filed under: community & partnership development
Preserving and making available the international historical significance of Africatown.
by Elizabeth Smith-Incer, Coordinator the Mississippi Field Office, National Park Service, Joe Womack, President, Clean, Healthy, Educated, Safe & Sustainable Community, Inc.
|Africatown, located in Mobile, Alabama, represents what is left of the community settled by Tarkbar captives brought to the United States from Africa by slave ship (The Clotilda), known as the last Slave Ship to arrive in the USA. Africatown is unique in that it represents a group of Africans who were forcefully removed from their homeland, sold into slavery, and then formed their own, largely self-governing community, all the while maintaining a strong sense of African cultural heritage.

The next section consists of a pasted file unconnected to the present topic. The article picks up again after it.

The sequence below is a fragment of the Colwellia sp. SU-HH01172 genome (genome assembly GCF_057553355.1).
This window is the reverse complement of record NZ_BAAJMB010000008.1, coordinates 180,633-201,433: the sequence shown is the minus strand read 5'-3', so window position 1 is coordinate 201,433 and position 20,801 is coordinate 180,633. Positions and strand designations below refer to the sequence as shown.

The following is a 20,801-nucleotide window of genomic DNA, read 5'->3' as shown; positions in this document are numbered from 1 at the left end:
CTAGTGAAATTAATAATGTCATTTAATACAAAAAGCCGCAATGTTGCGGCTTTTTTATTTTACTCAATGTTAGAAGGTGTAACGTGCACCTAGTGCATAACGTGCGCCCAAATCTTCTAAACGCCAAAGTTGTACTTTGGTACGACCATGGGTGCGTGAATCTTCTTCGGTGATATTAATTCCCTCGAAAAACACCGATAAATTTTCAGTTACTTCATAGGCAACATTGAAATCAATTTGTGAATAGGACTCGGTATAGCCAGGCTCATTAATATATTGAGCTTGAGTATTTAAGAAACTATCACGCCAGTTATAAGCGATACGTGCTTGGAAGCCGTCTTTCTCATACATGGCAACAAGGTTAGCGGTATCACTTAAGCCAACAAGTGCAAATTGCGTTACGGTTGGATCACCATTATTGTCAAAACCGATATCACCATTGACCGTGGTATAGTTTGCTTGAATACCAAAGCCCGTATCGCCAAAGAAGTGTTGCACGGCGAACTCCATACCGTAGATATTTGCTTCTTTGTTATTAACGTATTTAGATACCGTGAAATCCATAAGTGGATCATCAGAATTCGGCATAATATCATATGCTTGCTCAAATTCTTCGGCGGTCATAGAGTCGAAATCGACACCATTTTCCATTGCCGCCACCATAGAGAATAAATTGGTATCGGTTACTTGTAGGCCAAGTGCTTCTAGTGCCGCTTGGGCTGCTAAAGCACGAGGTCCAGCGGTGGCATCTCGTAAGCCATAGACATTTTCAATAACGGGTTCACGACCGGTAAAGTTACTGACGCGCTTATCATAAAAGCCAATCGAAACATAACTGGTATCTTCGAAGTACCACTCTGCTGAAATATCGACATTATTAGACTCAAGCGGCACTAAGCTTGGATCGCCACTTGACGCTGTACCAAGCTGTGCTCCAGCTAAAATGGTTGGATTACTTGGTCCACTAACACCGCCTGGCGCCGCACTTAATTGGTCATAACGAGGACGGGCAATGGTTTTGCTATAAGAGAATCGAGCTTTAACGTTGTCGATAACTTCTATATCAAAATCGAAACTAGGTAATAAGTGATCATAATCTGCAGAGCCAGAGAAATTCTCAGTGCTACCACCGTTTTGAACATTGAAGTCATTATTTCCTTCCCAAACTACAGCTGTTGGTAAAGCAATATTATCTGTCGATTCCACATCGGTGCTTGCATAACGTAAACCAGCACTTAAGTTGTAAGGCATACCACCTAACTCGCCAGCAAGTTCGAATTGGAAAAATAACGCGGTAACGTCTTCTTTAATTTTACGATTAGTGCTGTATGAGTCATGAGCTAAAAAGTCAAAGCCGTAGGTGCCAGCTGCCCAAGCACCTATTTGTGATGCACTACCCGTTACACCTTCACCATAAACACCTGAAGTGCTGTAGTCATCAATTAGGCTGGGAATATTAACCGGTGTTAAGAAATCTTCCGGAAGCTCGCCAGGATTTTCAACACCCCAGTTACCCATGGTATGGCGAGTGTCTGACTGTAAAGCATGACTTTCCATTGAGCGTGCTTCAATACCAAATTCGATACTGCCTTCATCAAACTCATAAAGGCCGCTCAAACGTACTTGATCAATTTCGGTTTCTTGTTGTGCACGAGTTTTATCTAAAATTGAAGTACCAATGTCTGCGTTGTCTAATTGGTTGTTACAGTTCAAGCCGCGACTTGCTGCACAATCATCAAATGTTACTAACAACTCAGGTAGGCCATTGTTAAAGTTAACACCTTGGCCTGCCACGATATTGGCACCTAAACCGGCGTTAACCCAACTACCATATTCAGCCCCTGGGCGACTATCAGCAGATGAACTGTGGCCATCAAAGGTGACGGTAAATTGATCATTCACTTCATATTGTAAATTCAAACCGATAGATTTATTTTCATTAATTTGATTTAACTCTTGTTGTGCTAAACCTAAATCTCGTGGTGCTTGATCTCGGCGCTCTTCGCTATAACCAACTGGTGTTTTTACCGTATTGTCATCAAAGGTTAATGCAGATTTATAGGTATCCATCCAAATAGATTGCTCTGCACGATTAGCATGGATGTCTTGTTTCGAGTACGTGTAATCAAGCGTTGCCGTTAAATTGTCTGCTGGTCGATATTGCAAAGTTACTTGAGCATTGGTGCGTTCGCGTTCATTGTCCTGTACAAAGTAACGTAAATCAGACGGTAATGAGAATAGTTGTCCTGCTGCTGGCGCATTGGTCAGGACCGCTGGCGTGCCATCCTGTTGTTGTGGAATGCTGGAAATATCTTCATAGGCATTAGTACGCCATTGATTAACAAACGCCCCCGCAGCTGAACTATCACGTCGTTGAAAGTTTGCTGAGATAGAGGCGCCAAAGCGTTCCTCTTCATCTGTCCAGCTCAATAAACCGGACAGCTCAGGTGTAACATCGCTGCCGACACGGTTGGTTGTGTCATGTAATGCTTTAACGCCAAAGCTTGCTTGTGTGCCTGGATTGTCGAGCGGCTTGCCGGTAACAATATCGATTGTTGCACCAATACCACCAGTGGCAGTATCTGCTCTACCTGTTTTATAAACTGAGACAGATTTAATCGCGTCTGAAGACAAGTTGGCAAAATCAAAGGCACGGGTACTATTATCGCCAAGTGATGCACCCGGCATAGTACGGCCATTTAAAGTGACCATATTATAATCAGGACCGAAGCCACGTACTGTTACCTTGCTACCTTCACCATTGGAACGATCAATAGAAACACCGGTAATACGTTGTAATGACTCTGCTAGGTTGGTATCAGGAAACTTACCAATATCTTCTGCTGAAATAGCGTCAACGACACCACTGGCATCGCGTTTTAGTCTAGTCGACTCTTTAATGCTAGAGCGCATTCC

By establishing the Africatown Connections Blueway, descendants of the original founders of Africatown, seek to re-connect their neighbors to the surrounding waterways from which they have been separated. Of primary importance is to preserve and make available the international historical significance of Africatown to communities across Alabama, the United States and the entire world in hopes of contributing to the healing process from the sadness that stems from long lost ties to Africa.
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A 48-mile water trail along the Chattahoochee River in Georgia. The water trail is contained within the Chattahoochee River National Recreation Area (NRA).
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